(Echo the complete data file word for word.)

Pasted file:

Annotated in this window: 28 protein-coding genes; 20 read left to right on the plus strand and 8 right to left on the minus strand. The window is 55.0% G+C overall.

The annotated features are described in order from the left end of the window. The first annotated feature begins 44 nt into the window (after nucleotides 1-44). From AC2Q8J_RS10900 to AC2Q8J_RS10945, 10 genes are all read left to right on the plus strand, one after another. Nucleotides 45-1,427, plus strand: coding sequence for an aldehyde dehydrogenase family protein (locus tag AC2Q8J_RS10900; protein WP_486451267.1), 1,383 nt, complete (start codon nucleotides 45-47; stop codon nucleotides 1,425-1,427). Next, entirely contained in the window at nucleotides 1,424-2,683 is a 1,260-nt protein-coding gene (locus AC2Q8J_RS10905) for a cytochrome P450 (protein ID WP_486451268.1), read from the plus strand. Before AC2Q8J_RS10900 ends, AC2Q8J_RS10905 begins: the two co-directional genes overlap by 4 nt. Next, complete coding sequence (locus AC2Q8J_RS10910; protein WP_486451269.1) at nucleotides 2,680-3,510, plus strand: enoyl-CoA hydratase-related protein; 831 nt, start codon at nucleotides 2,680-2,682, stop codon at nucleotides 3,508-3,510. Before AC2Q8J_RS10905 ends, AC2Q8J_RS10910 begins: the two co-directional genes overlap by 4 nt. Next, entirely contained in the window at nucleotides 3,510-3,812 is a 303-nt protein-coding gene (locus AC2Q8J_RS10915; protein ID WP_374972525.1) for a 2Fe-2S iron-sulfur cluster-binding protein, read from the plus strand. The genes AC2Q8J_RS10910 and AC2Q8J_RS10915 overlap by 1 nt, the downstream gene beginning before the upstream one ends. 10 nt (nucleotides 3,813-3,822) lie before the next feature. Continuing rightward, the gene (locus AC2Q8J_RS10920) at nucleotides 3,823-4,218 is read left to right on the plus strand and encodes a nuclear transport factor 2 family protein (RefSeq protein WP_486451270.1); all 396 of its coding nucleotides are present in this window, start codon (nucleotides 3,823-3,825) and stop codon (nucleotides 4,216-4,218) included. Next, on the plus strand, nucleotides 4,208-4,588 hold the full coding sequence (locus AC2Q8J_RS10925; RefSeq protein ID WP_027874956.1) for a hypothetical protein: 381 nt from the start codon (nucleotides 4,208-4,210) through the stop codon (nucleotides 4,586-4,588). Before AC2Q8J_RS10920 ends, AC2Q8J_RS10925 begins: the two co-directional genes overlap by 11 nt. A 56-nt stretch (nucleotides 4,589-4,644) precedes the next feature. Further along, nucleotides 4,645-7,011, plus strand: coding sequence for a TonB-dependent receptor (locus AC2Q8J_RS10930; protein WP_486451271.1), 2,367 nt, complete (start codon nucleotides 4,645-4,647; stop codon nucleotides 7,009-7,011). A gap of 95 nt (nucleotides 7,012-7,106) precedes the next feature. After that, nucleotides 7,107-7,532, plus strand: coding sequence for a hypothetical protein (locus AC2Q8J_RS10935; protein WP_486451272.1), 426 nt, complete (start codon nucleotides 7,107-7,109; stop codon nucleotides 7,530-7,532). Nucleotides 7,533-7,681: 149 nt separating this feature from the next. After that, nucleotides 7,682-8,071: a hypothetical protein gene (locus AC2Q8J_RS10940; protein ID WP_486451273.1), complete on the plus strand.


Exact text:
Annotated in this window: 28 protein-coding genes; 20 read left to right on the plus strand and 8 right to left on the minus strand. The window is 55.0% G+C overall.

The annotated features are described in order from the left end of the window. The first annotated feature begins 44 nt into the window (after nucleotides 1-44). From AC2Q8J_RS10900 to AC2Q8J_RS10945, 10 genes are all read left to right on the plus strand, one after another. Nucleotides 45-1,427, plus strand: coding sequence for an aldehyde dehydrogenase family protein (locus tag AC2Q8J_RS10900; protein WP_486451267.1), 1,383 nt, complete (start codon nucleotides 45-47; stop codon nucleotides 1,425-1,427). Next, entirely contained in the window at nucleotides 1,424-2,683 is a 1,260-nt protein-coding gene (locus AC2Q8J_RS10905) for a cytochrome P450 (protein ID WP_486451268.1), read from the plus strand. Before AC2Q8J_RS10900 ends, AC2Q8J_RS10905 begins: the two co-directional genes overlap by 4 nt. Next, complete coding sequence (locus AC2Q8J_RS10910; protein WP_486451269.1) at nucleotides 2,680-3,510, plus strand: enoyl-CoA hydratase-related protein; 831 nt, start codon at nucleotides 2,680-2,682, stop codon at nucleotides 3,508-3,510. Before AC2Q8J_RS10905 ends, AC2Q8J_RS10910 begins: the two co-directional genes overlap by 4 nt. Next, entirely contained in the window at nucleotides 3,510-3,812 is a 303-nt protein-coding gene (locus AC2Q8J_RS10915; protein ID WP_374972525.1) for a 2Fe-2S iron-sulfur cluster-binding protein, read from the plus strand. The genes AC2Q8J_RS10910 and AC2Q8J_RS10915 overlap by 1 nt, the downstream gene beginning before the upstream one ends. 10 nt (nucleotides 3,813-3,822) lie before the next feature. Continuing rightward, the gene (locus AC2Q8J_RS10920) at nucleotides 3,823-4,218 is read left to right on the plus strand and encodes a nuclear transport factor 2 family protein (RefSeq protein WP_486451270.1); all 396 of its coding nucleotides are present in this window, start codon (nucleotides 3,823-3,825) and stop codon (nucleotides 4,216-4,218) included. Next, on the plus strand, nucleotides 4,208-4,588 hold the full coding sequence (locus AC2Q8J_RS10925; RefSeq protein ID WP_027874956.1) for a hypothetical protein: 381 nt from the start codon (nucleotides 4,208-4,210) through the stop codon (nucleotides 4,586-4,588). Before AC2Q8J_RS10920 ends, AC2Q8J_RS10925 begins: the two co-directional genes overlap by 11 nt. A 56-nt stretch (nucleotides 4,589-4,644) precedes the next feature. Further along, nucleotides 4,645-7,011, plus strand: coding sequence for a TonB-dependent receptor (locus AC2Q8J_RS10930; protein WP_486451271.1), 2,367 nt, complete (start codon nucleotides 4,645-4,647; stop codon nucleotides 7,009-7,011). A gap of 95 nt (nucleotides 7,012-7,106) precedes the next feature. After that, nucleotides 7,107-7,532, plus strand: coding sequence for a hypothetical protein (locus AC2Q8J_RS10935; protein WP_486451272.1), 426 nt, complete (start codon nucleotides 7,107-7,109; stop codon nucleotides 7,530-7,532). Nucleotides 7,533-7,681: 149 nt separating this feature from the next. After that, nucleotides 7,682-8,071: a hypothetical protein gene (locus AC2Q8J_RS10940; protein ID WP_486451273.1), complete on the plus strand.